Thursday, November 26, 2015

The Method of Caravaggio - Step Two - Underpainting the Lights

When studying late Caravaggio paintings,  one gets an idea of his working method in this period.

 
He is working very efficiently, leaving the mid-tone ground to act as shadows and thinner application of umber to describe darker tones while the lights are painted with few colours.

In the Martrydom of St. Ursula, notice the flesh in the figure of St. Ursula, on the right. It is painted with an opaque white which is pulled thinner as the form moves away from the light. This gives us an idea of his underpainting process.



Continuing on from the last blog entry, once the wash drawing has dried, the lights are rendered using a white. Caravaggio would have used a lead white but titanium works as well. If using titanium, add in a little bit of calcium carbonate to give the paint some body, opacity and to help it dry a little faster. Where the flesh is lightest, the paint is applied thickly. As the flesh darkens the paint is pulled thinner, resulting in the illusion of the three dimensional form.


Here is an explanation of the process, filmed during the workshop at Angel Academy.



Once this has dried the flesh is painted using a limited palette. The next blog entry will describe this process.


Wednesday, November 25, 2015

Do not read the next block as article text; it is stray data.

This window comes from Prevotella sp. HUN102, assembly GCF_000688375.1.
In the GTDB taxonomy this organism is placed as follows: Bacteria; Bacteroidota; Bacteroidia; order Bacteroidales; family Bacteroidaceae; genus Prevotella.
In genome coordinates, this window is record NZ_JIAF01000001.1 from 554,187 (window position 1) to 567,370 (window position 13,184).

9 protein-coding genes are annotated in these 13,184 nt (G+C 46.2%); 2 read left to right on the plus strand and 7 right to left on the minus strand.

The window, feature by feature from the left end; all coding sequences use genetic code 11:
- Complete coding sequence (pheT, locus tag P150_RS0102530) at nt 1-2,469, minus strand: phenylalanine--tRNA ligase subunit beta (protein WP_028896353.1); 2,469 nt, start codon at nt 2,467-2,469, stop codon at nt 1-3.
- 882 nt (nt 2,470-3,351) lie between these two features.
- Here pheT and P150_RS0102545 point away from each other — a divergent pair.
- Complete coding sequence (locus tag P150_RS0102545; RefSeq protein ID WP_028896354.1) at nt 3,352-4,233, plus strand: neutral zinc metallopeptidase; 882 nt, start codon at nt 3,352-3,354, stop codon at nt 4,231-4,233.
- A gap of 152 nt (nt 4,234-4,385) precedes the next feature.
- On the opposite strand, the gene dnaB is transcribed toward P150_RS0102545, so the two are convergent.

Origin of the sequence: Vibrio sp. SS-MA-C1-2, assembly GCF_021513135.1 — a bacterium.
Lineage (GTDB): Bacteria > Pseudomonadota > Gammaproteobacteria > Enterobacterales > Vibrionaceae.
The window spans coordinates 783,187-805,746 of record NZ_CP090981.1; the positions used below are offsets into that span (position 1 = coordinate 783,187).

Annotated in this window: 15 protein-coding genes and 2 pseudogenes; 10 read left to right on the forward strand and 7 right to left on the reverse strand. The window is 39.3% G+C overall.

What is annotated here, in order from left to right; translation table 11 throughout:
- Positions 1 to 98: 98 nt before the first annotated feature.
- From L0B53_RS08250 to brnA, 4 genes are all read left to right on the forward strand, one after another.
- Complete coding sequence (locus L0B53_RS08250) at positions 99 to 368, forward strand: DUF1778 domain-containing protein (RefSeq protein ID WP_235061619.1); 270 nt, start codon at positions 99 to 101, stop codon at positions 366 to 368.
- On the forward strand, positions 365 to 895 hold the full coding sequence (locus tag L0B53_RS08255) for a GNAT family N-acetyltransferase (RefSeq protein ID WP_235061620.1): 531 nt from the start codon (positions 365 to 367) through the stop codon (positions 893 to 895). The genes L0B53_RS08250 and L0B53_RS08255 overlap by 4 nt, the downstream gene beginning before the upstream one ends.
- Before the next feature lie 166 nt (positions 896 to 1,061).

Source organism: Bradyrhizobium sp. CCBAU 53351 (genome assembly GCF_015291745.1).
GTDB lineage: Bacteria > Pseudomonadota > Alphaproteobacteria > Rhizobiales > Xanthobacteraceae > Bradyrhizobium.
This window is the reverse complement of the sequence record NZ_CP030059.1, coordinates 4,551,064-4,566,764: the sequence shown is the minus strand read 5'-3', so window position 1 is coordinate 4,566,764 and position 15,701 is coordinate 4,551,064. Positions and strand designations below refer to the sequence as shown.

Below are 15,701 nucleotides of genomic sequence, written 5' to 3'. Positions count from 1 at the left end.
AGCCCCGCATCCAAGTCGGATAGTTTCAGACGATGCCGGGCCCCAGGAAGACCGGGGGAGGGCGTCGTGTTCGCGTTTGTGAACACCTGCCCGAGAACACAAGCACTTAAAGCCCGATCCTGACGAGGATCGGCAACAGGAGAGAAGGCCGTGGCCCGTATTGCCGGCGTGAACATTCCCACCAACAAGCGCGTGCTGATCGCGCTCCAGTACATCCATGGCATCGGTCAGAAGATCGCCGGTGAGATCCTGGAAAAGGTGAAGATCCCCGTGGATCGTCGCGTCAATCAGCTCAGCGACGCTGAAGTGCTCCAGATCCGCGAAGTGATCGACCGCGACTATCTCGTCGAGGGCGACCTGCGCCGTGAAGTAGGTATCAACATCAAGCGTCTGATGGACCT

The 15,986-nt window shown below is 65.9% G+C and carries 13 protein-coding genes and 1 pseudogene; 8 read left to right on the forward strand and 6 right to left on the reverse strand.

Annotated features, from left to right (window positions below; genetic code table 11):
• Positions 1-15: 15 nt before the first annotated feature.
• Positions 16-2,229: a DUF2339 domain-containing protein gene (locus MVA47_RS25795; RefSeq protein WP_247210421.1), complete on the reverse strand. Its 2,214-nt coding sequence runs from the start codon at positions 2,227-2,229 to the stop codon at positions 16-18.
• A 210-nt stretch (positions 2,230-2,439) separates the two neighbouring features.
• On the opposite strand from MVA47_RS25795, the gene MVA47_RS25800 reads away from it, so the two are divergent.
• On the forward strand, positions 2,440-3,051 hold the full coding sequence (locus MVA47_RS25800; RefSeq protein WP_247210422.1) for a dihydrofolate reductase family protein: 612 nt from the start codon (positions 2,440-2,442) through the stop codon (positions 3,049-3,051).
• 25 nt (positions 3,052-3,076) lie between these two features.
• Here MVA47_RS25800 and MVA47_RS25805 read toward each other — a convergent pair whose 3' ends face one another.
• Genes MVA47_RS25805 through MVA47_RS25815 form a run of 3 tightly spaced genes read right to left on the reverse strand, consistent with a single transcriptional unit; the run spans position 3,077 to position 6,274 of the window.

The Method of Caravaggio - Step One



Michelangelo Merisi of Caravaggio, known as simply Caravaggio, was the   great painter of the counter reformation. A  contemporary of Galileo and Shakespeare, he was the first artist in history whose paintings are directly concerned with his life.  

In his later years Caravaggio developed a process which allowed him to work very efficiently - important as he was on the run for much of his last years.
I teach this method at the Angel Academy in Florence, Italy. For more info:

I will share what I have discovered about his process over the next few blog posts.

The begin, the canvas is to be toned with a warm brown, mid-tone in value.



The drawing is then rendered with umbers. The paint should be applied thinly, varying opacity where needed. The goal is to use 2 or 3 values to describe the image:


When studying  "the Martyrdom of St. Ursula", one can get an idea of the next step:


This step, the underpainting with white, will be described in the next post. 


Wednesday, November 18, 2015

The Nerdrum School


There is a lovely little film about the Nerdrum School that recently debuted on youtube.
The film focuses on Nerdrum alumnus Luke Hillestad and his experience at the Nerdrum school in Stavern, Norway. Based on my time with the master, this film captures the experience well - Nerdrum in his studio, the student studio and shots of Memorosa (the Nerdrum family home and studio). The glimpse of Nerdrum with his students is particularly special. Here we see Nerdrum at ease in his studio and at his most charismatic - we understand why he has enchanted so many.
Enjoy the film here: The Nerdrum School
Luke Hillestad's website